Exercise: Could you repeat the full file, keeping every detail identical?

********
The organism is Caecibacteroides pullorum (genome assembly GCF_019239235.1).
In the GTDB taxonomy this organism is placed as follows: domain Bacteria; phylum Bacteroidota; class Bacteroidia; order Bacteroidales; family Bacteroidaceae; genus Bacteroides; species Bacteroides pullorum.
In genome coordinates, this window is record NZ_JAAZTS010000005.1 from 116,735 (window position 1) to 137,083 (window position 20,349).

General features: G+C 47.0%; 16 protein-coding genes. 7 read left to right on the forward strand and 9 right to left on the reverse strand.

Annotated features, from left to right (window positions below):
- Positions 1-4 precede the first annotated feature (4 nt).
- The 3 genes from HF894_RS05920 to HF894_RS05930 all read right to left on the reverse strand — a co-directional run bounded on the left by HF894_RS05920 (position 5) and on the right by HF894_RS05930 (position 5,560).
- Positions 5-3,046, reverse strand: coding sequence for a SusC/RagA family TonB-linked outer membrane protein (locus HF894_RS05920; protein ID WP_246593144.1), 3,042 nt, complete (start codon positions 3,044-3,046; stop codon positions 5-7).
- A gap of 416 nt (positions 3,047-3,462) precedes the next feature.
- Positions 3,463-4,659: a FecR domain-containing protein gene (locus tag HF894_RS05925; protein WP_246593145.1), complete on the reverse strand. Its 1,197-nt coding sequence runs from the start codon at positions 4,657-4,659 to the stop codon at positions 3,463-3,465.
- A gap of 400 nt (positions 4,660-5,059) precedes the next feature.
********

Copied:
The organism is Caecibacteroides pullorum (genome assembly GCF_019239235.1).
In the GTDB taxonomy this organism is placed as follows: domain Bacteria; phylum Bacteroidota; class Bacteroidia; order Bacteroidales; family Bacteroidaceae; genus Bacteroides; species Bacteroides pullorum.
In genome coordinates, this window is record NZ_JAAZTS010000005.1 from 116,735 (window position 1) to 137,083 (window position 20,349).

General features: G+C 47.0%; 16 protein-coding genes. 7 read left to right on the forward strand and 9 right to left on the reverse strand.

Annotated features, from left to right (window positions below):
- Positions 1-4 precede the first annotated feature (4 nt).
- The 3 genes from HF894_RS05920 to HF894_RS05930 all read right to left on the reverse strand — a co-directional run bounded on the left by HF894_RS05920 (position 5) and on the right by HF894_RS05930 (position 5,560).
- Positions 5-3,046, reverse strand: coding sequence for a SusC/RagA family TonB-linked outer membrane protein (locus HF894_RS05920; protein ID WP_246593144.1), 3,042 nt, complete (start codon positions 3,044-3,046; stop codon positions 5-7).
- A gap of 416 nt (positions 3,047-3,462) precedes the next feature.
- Positions 3,463-4,659: a FecR domain-containing protein gene (locus tag HF894_RS05925; protein WP_246593145.1), complete on the reverse strand. Its 1,197-nt coding sequence runs from the start codon at positions 4,657-4,659 to the stop codon at positions 3,463-3,465.
- A gap of 400 nt (positions 4,660-5,059) precedes the next feature.